About PLAB Part I Examination 2017

Part 1: Part 1 is a computer-marked written examination which is a multiple choice option sort of paper, known as single best answer (SBA) questions. The time duration of paper is three years which requires 200 questions to be completed within it. This part is conducted in a number of countries including Bangladesh, Egypt (Cairo), India, Pakistan, Nigeria, Sri Lanka.

Skills of PLAB part 1 test

Four groups of skills will be tested in approximately equal proportions:

  1. Diagnosis: You are given the basic demographics about a patient (such as age, sex, nature of presenting symptoms, duration of symptoms) on the basis of which you are to select the most possible diagnosis from a range of possibilities.

  2. Investigations: This may refer to the selection or the interpretation of diagnostic tests. In this part of testing, given the demographics and sypmtoms of a patient you will be asked to recommend a test which would move the treatment ahead. Alternatively, you may be given the findings of investigations which you have to analyse so as to describe patient's condition at that position or to choose the most appropriate next course of action.

  3. Management: This section tests your skill of which course of treatment will you choose from the possibilities available given the important facts about a patient's condition. Also you are expected to know which drug therapy treatment you will choose for the patient and the sideeffects it will have on the patient.

  4. Others: These may include:

    1. Explanation of disease process: The natural history of disease will be tested with reference to basic physiology and pathology.

    2. Legal/ethical: You should be aware of the major legal and ethical principles set out in the GMC publication Duties of a Doctor.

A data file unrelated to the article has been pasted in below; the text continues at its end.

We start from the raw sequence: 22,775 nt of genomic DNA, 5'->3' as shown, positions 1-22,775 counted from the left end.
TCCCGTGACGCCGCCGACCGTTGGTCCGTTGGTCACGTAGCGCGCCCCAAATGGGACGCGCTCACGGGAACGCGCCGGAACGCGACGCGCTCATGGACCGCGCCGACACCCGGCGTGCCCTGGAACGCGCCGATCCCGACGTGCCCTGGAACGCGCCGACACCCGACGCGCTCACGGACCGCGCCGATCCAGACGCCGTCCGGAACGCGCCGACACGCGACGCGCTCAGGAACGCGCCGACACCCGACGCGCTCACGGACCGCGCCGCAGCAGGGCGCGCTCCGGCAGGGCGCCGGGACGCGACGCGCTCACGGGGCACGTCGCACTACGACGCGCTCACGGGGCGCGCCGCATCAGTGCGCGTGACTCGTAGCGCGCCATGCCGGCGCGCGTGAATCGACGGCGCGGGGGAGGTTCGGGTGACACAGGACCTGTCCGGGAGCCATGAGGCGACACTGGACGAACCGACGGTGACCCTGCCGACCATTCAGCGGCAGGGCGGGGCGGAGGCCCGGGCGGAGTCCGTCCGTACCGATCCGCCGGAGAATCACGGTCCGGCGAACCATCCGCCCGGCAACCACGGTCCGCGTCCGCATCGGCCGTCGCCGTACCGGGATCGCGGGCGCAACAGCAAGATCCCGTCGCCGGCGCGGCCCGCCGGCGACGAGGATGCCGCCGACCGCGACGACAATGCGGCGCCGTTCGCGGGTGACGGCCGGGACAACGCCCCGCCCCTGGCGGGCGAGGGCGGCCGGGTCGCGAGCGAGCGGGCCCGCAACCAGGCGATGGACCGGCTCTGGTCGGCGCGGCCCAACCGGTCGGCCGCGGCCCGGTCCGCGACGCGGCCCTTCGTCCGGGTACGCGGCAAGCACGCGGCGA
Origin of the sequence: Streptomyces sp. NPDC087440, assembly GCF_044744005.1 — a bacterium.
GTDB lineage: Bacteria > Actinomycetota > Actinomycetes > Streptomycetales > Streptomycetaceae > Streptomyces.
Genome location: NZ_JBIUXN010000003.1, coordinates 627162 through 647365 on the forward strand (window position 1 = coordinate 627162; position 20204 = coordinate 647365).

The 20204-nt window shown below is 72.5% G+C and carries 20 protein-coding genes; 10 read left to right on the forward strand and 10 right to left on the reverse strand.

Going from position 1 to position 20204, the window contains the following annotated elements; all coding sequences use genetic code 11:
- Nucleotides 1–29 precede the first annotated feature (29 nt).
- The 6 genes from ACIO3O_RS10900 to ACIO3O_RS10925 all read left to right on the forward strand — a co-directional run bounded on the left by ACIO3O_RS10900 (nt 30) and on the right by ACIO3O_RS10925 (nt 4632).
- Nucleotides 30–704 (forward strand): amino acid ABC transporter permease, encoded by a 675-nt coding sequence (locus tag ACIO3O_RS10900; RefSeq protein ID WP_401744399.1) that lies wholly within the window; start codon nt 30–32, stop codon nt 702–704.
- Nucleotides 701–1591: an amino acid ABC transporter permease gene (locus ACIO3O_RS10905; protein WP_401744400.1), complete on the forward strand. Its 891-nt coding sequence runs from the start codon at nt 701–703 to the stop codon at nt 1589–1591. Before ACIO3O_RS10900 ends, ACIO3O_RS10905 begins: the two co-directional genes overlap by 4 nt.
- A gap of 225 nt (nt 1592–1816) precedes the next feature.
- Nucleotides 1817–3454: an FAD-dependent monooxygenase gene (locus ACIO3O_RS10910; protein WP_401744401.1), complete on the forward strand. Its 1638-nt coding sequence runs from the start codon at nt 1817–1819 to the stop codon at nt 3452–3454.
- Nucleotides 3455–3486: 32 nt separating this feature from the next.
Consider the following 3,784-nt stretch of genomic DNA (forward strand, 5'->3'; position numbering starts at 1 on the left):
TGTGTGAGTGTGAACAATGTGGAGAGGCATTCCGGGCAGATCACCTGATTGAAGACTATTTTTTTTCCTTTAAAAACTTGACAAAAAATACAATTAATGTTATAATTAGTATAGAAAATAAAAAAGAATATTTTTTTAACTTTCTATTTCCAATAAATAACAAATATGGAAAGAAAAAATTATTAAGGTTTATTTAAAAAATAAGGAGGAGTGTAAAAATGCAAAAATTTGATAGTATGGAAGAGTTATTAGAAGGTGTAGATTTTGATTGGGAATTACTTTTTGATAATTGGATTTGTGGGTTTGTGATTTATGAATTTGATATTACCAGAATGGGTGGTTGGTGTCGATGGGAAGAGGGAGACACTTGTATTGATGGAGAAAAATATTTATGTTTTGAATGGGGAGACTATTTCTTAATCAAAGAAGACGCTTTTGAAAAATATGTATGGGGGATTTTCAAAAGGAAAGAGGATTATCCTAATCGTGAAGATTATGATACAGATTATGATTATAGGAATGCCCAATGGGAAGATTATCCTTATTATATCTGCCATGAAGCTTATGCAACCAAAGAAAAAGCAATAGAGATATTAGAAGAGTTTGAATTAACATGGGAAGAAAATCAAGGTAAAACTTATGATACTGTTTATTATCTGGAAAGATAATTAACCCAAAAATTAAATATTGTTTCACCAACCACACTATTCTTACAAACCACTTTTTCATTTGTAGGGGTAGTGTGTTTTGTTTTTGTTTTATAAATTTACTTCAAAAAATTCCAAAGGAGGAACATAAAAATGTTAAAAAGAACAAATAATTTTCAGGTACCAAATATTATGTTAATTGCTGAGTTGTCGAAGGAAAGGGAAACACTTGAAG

3. Practice of evidence based medicine: Questions on diagnosis, investigations and management may draw upon recent evidence published in peer-reviewed journals. In addition, there may be questions on the principles and practice of evidence-based medicine.

    4. Understanding of epidemiology: You are expected to be tested on the principles of epidemiology, and important diseases prevailing in the UK.

    5. Health promotion: How the disease can be prevented through health promotion and knowledge of risk factors.

    6. Awareness of multicultural society: You may be tested on your appreciation of the impact on the practice of medicine of the health beliefs and your attitude towards the various cultural groups present in the UK population.

    7. Application of scientific understanding to medicine

Content of part 1 of PLAB exam (new format since 2004 september)

The skills that are tested in part 1 is mostly related to presenting patients, whether for acute diseases or chronic ones. Questions in Part 1 will begin with a title which specifies both the skill and the content, for example, The management of varicose veins.

You should have knowledge of conditions that are common or important in the United Kingdom for all of the systems outlined below. Examples of the cases that may be asked about are given under each heading and may appear under more than one heading.

These examples are for illustration and the list is not exhaustive. Other similar conditions might appear in the examination.

  1. Cases related to accident and emergency medicine (to include trauma and burns) Examples: Abdominal injuries, abdominal pain, back pain, bites and stings, breathlessness/wheeze, bruising and purpura, burns, chest pain, collapse, coma, convulsions, diabetes, epilepsy, eye problems, fractures, dislocations, head injury, loss of consciousness, non-accidental injury, sprains and strains, testicular pain.

  2. All complications related to blood (to include coagulation defects) Examples: Anemia's, bruising and purpura.

  3. Problems related to Cardiovascular system (to include heart and blood vessels and blood pressure) Examples: Aortic aneurysm, chest pain, deep vein thrombosis (DVT), diagnosis and management of hypertension, heart failure, ischaemic limbs, myocardial infarction, myocardial ischaemic, stroke, varicose veins.

  4. Skin related diseases i.e.. Dermatology, allergy, immunology and infectious diseases Examples: Allergy, fever and rashes, influenza/pneumonia, meningitis, skin cancers.